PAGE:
Having completed the preliminary practices there are two main ways to go, which are often combined these days. The first way is described as a path of skilful means and it involves doing practices that use mantra and visualisation, generally known as 'deity practices'. The second way relates directly to the nature of mind and is a graduated system of practices, involving calm abiding and insight meditation, leading to Mahamudra realisation of the true nature of mind. In general deity practices are developed to their fullest in the long term retreats (such as four year retreats), while the second way is found in Mahamudra courses offered by high lineage teachers in the Karma Kagyu tradition.


With regard to deity practices, it is important to explain that the concept of 'deity' in Buddhism is different to its traditional usage in the West. It does not refer to a separate, external, supernaturally powerful being that we pray to in order to receive grace and favour.

Instead 'deity' in this context refers to different facets of the enlightened mind that are within us - for example, limitless compassion. Deity practices normally involve meditating on a particular form, which is an expression of a quality of enlightened awareness.

To use an analogy, if our Buddha Nature is likened to a translucent diamond composed of light, then the different deities, like Tara and Chenrezig, are like different facets of this diamond, expressing different qualities of the enlightened mind. When we meditate on a deity, it is like establishing a mind link (yidam) with these qualities; and through meditating on the deity, these qualities gradually manifest in us. For example, Chenrezig is regarded as the embodiment of limitless love and compassion, and through meditating on his form and reciting his mantra, limitless love and compassion gradually arise in us.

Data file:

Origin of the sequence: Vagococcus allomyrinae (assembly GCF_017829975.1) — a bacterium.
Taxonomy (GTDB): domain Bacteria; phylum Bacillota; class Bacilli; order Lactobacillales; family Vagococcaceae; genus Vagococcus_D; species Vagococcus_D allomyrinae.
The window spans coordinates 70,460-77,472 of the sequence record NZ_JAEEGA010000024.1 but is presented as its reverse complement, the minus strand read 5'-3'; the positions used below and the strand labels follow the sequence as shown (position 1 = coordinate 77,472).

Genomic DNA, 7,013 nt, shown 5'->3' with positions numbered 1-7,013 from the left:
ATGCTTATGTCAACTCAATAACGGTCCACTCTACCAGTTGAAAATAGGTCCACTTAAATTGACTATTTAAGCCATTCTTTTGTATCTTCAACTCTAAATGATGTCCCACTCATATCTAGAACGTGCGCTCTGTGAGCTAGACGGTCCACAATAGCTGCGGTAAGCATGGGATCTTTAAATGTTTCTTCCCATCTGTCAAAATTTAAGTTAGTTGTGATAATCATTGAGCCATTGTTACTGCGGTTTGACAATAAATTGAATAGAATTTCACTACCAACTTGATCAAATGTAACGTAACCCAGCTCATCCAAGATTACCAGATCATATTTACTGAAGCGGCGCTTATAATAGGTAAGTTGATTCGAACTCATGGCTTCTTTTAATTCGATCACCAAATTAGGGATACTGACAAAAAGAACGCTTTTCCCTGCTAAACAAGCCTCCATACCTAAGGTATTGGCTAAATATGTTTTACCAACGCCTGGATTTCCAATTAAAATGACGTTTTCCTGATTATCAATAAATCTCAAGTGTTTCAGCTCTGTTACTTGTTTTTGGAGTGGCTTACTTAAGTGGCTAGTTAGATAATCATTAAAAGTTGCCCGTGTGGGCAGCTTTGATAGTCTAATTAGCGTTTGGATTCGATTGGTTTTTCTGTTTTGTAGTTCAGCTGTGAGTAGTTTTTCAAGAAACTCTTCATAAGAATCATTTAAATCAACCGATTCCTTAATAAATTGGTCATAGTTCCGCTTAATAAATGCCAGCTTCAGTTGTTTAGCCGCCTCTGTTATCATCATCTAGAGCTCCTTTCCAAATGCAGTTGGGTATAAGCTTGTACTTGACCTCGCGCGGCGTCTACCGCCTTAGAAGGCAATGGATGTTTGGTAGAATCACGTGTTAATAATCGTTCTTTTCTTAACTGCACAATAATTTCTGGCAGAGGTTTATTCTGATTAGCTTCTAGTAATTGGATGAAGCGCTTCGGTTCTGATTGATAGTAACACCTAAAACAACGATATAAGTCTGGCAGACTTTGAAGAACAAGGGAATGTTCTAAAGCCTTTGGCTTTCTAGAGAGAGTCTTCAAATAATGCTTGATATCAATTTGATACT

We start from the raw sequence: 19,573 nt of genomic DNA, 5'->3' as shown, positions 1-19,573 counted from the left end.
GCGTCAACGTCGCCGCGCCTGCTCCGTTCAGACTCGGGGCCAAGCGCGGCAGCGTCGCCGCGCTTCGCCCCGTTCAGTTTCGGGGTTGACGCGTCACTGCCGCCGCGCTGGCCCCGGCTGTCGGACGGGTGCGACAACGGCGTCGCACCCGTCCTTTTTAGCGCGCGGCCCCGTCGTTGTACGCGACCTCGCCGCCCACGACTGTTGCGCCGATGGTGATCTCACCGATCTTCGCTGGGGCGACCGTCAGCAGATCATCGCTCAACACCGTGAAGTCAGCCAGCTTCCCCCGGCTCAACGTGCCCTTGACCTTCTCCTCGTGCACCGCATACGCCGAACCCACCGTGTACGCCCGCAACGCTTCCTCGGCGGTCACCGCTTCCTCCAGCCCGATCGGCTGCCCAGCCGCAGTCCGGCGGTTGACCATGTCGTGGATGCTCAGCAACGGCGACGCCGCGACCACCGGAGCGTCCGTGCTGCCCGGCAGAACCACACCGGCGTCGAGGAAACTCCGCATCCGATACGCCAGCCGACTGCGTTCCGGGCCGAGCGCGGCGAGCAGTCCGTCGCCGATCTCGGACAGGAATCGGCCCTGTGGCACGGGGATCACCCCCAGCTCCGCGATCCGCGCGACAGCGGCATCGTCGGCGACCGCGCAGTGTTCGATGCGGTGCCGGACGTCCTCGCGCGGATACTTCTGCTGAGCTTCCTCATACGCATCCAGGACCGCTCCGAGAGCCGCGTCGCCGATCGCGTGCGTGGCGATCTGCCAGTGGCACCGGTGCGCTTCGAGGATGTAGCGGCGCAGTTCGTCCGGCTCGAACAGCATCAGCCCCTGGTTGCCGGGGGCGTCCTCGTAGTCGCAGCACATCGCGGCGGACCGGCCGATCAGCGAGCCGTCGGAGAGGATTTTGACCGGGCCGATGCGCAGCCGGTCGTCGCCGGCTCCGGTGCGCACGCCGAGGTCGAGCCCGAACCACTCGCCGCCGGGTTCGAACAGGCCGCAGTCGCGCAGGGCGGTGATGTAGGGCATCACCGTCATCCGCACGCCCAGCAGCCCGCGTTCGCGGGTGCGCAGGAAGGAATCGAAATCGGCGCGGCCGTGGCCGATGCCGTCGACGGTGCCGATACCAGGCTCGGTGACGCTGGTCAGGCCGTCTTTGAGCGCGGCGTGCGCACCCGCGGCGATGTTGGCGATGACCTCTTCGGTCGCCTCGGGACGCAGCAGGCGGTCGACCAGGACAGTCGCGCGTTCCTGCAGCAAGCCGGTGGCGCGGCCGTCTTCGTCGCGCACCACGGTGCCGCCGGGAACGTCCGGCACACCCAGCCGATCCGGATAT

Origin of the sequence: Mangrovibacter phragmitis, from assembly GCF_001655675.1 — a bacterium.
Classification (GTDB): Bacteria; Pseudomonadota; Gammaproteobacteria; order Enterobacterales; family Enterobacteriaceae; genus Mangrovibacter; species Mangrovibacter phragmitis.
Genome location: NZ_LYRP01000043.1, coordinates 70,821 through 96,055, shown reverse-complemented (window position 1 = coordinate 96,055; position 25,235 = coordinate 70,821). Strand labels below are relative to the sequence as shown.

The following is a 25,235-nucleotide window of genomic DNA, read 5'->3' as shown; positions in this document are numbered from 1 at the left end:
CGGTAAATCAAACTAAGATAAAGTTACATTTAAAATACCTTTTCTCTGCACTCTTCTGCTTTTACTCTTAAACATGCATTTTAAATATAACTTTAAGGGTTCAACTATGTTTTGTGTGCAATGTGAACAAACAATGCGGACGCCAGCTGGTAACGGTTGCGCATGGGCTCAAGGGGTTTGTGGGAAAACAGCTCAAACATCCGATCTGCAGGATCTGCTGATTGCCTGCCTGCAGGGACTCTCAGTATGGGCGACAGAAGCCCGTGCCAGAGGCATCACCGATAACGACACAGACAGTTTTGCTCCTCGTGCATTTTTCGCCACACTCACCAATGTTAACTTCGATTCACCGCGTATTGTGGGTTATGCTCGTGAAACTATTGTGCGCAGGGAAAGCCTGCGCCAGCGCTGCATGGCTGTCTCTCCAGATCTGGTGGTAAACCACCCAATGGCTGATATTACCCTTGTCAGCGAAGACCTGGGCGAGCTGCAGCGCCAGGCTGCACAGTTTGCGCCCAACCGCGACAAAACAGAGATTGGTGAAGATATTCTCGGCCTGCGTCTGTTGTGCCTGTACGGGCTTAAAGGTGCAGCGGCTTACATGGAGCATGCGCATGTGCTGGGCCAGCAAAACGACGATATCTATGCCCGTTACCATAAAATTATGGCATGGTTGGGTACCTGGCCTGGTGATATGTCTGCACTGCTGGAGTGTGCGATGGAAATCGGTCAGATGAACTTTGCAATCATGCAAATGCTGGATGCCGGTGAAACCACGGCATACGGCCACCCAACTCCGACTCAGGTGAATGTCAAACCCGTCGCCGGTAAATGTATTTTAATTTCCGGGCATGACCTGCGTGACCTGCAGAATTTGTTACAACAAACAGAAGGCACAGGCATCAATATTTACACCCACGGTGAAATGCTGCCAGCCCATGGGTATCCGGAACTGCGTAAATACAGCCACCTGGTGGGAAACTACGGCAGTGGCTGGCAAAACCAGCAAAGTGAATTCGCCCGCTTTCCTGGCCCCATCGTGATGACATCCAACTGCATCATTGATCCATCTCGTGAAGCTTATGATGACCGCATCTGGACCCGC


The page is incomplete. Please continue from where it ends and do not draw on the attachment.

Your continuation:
http://www.samyeling.org/index/vajrayana#deity




:hands:

daverupa
01 Dec 11, 11:54
It seems to be the difference between invocation and evocation.

ratikala
01 Dec 11, 21:49
In short it is both. The deities are Enlightened Beings that work for the benifit of all Sentient Beings. At the same time, we all posess Buddha Nature and thus in a very real sense are part of us as well.

dear rlp ,

karma yeshe puts it nicely , " IN SHORT BOTH "

these deity's or yidam represent or as I would prefer to say are the embodiment of particular aspects of the buddha mind ,

the deity for example manjushri (jampal), is the wisdom aspect . avalokiteshvara (chenreizig), the aspect of compassion ,........... of the buddha mind (the mind of all enlightened beings)
this buddha mind is pure in realiseation , allready fully realised , fully complete .
the buddha nature which resides within , is in it self is pure , but in us not fully complete , it is likened to a seed which bears the potential to ripen , to grow and bear fruit , the fruit being the enlightened mind .

so yes ," both ", but in different proportion ,

In the buddha mind , in its fullness ,

In our buddha nature , in its potential ,

namaskars :hands: ratikala

Aloka
01 Dec 11, 22:05
Are the deities used in Vajrayana to be taken as literal beings


Hi rlp7786

To think that the visualised Tibetan Buddhist yidam deities exist independently from one's own mind is incorrect.

(I've done a number of peaceful and wrathful deity practices myself in the past)